News

Utah employers honored for efforts to promote safety

By Steven Oberbeck
The Salt Lake Tribune
June 7, 2008

Workplace injuries can be devastating for people and the companies involved, according to the Workers Compensation Fund of Utah.

In order to foster injury prevention awareness, the Workers Compensation Fund annually offers its Charles A. Caine Safety Awards to applaud the efforts of Utah companies whose programs and success in creating a safe workplace can serve as example to other businesses.

The 15 award winners this year are:

Ace Disposal Co., Salt Lake City: Even with a 70 percent increase in payroll during the past five years, Ace has managed to keep safety on the minds of its new and veteran workers. The company rewards drivers with raises after an incident-free quarter.

Action Hot Oil Services, Roosevelt: To keep employees safe, Action has a comprehensive written safety program that covers the hazards and controls of its work. It also documented safety programs monthly.

Big D Construction, Salt Lake City: Big D holds regular safety meetings and requires management at the foreman level and above to complete the 30-hour OSHA construction safety outreach program.

Dairyway Transport, Tremonton: Trucking-related safety information is provided to drivers with written handouts and ongoing safety meetings. Spouses are invited to quarterly safety meetings.

Fashion Cabinet, West Jordan: It recently invested $5,000 per table saw to ensure new safety features, such as automatic shutdown when saws come in contact with flesh. Employees are involved in providing input for safety improvements.

Fetzer Architectural Woodwork, West Valley City: The company involves employees on its safety committee, insists on the use of personal protective equipment for every employee and conducts ongoing safety training.

Geary Construction Inc., Coalville: Before employees are allowed to operate heavy machinery, they must complete several safety programs. Employees also are empowered to ensure each other's safety, even if it means stopping work on a project.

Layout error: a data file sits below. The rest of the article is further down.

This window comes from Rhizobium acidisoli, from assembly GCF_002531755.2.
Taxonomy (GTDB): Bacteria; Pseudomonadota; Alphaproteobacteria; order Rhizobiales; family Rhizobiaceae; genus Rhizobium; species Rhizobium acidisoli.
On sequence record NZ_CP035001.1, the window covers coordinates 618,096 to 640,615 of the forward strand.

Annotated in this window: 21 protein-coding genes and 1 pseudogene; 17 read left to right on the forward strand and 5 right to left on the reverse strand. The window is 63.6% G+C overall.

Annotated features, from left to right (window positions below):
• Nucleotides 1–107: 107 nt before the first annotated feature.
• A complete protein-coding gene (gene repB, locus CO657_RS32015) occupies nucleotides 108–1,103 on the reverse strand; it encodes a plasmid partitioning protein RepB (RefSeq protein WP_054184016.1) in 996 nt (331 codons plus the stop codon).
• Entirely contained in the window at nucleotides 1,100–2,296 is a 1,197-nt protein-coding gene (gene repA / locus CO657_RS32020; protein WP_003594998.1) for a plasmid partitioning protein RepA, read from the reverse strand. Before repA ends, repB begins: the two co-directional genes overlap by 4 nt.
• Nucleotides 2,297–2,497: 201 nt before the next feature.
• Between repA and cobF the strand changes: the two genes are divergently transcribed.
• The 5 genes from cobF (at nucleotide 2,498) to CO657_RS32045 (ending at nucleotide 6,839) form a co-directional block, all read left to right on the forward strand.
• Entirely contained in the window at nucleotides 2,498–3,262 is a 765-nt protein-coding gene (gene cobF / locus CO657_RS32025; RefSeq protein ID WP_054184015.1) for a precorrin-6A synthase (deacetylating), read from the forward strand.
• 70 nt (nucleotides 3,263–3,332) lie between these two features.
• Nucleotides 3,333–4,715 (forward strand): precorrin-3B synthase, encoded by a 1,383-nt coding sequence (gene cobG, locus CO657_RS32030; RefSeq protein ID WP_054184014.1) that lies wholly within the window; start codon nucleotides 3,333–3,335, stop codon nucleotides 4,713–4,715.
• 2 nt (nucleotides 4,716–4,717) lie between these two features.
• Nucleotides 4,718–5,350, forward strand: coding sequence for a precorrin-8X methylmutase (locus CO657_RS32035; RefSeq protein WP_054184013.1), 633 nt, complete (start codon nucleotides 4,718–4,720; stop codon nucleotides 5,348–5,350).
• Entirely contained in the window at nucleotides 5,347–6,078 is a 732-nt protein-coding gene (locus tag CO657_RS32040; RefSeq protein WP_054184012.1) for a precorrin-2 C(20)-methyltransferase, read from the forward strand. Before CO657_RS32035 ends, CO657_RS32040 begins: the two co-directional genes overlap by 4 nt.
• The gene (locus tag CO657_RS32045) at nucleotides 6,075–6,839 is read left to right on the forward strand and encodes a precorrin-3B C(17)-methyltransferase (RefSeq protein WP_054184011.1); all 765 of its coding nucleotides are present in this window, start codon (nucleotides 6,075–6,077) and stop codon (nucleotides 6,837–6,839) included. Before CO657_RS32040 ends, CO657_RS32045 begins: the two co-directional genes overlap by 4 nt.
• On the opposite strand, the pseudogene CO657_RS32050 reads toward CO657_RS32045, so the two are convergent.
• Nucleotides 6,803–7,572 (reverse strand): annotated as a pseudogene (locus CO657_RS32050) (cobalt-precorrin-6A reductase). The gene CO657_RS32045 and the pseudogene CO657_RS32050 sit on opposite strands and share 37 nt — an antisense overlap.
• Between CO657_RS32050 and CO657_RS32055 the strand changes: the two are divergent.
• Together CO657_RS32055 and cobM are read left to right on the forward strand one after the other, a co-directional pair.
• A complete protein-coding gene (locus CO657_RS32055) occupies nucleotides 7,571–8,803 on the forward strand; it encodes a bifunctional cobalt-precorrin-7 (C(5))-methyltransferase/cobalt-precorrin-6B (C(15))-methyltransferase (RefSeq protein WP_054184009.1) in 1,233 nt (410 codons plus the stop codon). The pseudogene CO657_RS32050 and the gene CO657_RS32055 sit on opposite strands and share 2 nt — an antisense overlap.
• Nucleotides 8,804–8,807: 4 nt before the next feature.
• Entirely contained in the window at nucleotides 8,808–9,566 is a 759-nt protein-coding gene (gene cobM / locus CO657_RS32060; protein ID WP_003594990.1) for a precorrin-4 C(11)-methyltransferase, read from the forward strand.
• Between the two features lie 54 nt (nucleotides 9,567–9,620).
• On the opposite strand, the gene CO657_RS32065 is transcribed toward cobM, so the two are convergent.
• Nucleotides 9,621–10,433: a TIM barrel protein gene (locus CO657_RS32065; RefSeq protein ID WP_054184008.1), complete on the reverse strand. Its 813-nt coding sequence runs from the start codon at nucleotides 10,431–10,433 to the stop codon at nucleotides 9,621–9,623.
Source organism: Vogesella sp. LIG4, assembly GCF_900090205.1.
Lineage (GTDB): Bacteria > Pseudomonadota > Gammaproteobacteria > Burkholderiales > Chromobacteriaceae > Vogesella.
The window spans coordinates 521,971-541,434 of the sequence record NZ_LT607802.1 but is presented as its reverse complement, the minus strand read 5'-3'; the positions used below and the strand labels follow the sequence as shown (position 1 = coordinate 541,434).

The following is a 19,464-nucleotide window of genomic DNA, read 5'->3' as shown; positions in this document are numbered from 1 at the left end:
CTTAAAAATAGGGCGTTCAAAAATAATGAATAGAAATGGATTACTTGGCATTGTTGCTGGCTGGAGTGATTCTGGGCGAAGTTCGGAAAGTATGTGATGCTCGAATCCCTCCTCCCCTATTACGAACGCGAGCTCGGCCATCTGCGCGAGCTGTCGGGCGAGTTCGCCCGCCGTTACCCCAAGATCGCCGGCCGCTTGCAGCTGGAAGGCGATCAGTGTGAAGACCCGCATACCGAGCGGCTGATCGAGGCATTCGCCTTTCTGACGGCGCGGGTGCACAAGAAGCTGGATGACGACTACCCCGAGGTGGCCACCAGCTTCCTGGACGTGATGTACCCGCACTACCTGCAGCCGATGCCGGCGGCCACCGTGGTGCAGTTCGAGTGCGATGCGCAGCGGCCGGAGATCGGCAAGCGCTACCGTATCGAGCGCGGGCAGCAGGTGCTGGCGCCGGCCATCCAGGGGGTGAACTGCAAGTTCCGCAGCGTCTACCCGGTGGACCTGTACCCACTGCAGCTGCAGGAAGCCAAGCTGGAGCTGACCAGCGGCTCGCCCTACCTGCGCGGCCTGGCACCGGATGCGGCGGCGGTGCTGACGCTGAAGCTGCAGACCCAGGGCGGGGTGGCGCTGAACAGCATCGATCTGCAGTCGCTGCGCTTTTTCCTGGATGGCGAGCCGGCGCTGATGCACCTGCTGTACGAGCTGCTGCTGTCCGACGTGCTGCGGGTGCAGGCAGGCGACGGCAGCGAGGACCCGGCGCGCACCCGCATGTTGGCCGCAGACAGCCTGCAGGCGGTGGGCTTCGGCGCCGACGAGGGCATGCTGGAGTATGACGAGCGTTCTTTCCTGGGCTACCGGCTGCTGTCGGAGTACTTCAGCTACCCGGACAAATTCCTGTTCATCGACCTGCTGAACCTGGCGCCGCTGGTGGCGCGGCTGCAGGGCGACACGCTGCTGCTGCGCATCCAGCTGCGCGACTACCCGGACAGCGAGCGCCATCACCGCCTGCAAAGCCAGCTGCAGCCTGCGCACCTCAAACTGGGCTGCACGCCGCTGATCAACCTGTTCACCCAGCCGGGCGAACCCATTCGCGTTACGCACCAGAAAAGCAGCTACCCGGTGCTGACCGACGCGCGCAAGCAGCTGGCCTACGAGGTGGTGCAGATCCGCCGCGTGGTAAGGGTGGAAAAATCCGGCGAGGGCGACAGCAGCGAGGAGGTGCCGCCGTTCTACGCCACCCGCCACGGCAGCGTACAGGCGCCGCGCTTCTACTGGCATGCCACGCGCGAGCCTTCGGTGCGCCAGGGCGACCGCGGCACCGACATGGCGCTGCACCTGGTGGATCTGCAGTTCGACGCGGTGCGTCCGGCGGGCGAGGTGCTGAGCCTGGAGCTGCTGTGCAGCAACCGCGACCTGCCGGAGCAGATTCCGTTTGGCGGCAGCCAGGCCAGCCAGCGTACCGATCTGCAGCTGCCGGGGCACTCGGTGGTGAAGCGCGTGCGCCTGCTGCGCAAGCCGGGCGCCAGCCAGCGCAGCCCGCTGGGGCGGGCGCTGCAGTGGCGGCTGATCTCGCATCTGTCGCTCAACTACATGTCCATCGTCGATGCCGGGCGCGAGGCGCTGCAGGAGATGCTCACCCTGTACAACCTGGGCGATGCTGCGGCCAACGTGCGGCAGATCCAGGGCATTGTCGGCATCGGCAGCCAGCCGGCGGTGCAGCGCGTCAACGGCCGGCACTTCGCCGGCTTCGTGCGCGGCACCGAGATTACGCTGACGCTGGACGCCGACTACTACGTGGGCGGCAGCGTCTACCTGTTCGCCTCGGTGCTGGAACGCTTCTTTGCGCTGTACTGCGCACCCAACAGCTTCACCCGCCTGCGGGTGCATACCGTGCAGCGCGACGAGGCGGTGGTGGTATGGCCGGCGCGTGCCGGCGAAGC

Larry Miller Group, Sandy: The company allocates costs back to departments or work groups based on safety performance. Strategies, such as slip-resistant shoes in most restaurants, have helped to dramatically reduce claims.

Petersen Inc., Farr West: A manufacturer of large metal fabrications, Petersen requires its employees to receive safety training both in the classroom and on the job. Employees complete self-inspection reports and must wear personal protective equipment.

Riverbend Express, Washington: The interstate trucking company mandates a full day of safety training on every employee's first day - even for experienced drivers. In the shop, hazards are kept to a minimum with physical barriers between mechanics and drivers.

REI Drilling, Salt Lake City: All crews are required to complete daily pre-shift inspections in which they must preplan their work and hazard control efforts before getting started.

Sandy City, Sandy: Each department of city government has its own safety committee, which meets regularly to review all accident injuries, claims and training needs.

St. George Truss, St. George: The company has strict lifting limits and uses forklifts regularly to avoid back, neck and shoulder injuries.

USU Research Foundation, Logan: Also known as the Space Dynamics Laboratory, the foundation follows guidelines established by NASA, OSHA, the Center for Disease Control and other organizations to ensure employees are adequately protected.

Western Pipe Fabrication, Centerville: The owners of the company, a specialty plumbing contractor, are involved in the everyday safety management of the company, with one owner specifically assigned to oversee safety.

In addition, Icon Health & Fitness of Logan and the United Way of Salt Lake, received the Workers Compensation Fund's Diversity Award for their efforts at fostering safety programs that go beyond language and cultural barriers.

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